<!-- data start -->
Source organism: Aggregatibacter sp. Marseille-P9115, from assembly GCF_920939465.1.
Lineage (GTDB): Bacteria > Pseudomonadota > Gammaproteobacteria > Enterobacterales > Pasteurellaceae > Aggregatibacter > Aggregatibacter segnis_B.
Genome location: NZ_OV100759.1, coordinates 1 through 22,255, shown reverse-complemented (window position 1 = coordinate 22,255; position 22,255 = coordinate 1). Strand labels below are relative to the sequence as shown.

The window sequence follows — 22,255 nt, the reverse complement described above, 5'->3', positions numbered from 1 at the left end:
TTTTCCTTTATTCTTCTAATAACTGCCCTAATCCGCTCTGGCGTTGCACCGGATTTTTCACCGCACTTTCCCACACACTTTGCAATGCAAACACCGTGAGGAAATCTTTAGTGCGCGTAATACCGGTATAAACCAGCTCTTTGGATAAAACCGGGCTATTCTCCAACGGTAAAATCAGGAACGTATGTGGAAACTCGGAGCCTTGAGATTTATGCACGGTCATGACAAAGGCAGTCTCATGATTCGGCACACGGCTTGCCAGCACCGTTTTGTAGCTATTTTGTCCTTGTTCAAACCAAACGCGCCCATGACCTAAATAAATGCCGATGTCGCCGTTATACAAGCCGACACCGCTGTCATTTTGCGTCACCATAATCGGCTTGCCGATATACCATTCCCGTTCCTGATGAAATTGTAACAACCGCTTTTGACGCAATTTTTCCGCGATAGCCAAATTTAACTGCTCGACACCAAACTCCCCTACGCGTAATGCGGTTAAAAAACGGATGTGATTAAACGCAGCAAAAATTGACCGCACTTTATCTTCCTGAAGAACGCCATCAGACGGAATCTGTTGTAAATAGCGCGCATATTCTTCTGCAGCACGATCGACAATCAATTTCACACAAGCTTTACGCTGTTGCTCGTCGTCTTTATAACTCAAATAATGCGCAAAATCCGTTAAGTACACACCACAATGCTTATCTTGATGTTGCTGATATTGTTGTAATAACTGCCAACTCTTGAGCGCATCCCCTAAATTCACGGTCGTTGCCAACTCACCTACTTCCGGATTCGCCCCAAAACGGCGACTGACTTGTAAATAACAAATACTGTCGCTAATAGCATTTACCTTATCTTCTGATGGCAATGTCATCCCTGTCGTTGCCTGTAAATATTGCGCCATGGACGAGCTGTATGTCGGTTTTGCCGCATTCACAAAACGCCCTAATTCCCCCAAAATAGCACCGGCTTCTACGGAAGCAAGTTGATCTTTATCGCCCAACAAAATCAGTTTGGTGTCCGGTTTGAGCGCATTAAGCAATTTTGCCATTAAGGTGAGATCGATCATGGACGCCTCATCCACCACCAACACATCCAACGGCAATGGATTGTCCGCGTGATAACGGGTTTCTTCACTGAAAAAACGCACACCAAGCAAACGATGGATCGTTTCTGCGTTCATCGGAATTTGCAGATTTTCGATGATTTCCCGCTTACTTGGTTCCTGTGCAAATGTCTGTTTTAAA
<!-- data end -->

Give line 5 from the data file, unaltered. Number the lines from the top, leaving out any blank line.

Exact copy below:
TTTTCCTTTATTCTTCTAATAACTGCCCTAATCCGCTCTGGCGTTGCACCGGATTTTTCACCGCACTTTCCCACACACTTTGCAATGCAAACACCGTGAGGAAATCTTTAGTGCGCGTAATACCGGTATAAACCAGCTCTTTGGATAAAACCGGGCTATTCTCCAACGGTAAAATCAGGAACGTATGTGGAAACTCGGAGCCTTGAGATTTATGCACGGTCATGACAAAGGCAGTCTCATGATTCGGCACACGGCTTGCCAGCACCGTTTTGTAGCTATTTTGTCCTTGTTCAAACCAAACGCGCCCATGACCTAAATAAATGCCGATGTCGCCGTTATACAAGCCGACACCGCTGTCATTTTGCGTCACCATAATCGGCTTGCCGATATACCATTCCCGTTCCTGATGAAATTGTAACAACCGCTTTTGACGCAATTTTTCCGCGATAGCCAAATTTAACTGCTCGACACCAAACTCCCCTACGCGTAATGCGGTTAAAAAACGGATGTGATTAAACGCAGCAAAAATTGACCGCACTTTATCTTCCTGAAGAACGCCATCAGACGGAATCTGTTGTAAATAGCGCGCATATTCTTCTGCAGCACGATCGACAATCAATTTCACACAAGCTTTACGCTGTTGCTCGTCGTCTTTATAACTCAAATAATGCGCAAAATCCGTTAAGTACACACCACAATGCTTATCTTGATGTTGCTGATATTGTTGTAATAACTGCCAACTCTTGAGCGCATCCCCTAAATTCACGGTCGTTGCCAACTCACCTACTTCCGGATTCGCCCCAAAACGGCGACTGACTTGTAAATAACAAATACTGTCGCTAATAGCATTTACCTTATCTTCTGATGGCAATGTCATCCCTGTCGTTGCCTGTAAATATTGCGCCATGGACGAGCTGTATGTCGGTTTTGCCGCATTCACAAAACGCCCTAATTCCCCCAAAATAGCACCGGCTTCTACGGAAGCAAGTTGATCTTTATCGCCCAACAAAATCAGTTTGGTGTCCGGTTTGAGCGCATTAAGCAATTTTGCCATTAAGGTGAGATCGATCATGGACGCCTCATCCACCACCAACACATCCAACGGCAATGGATTGTCCGCGTGATAACGGGTTTCTTCACTGAAAAAACGCACACCAAGCAAACGATGGATCGTTTCTGCGTTCATCGGAATTTGCAGATTTTCGATGATTTCCCGCTTACTTGGTTCCTGTGCAAATGTCTGTTTTAAA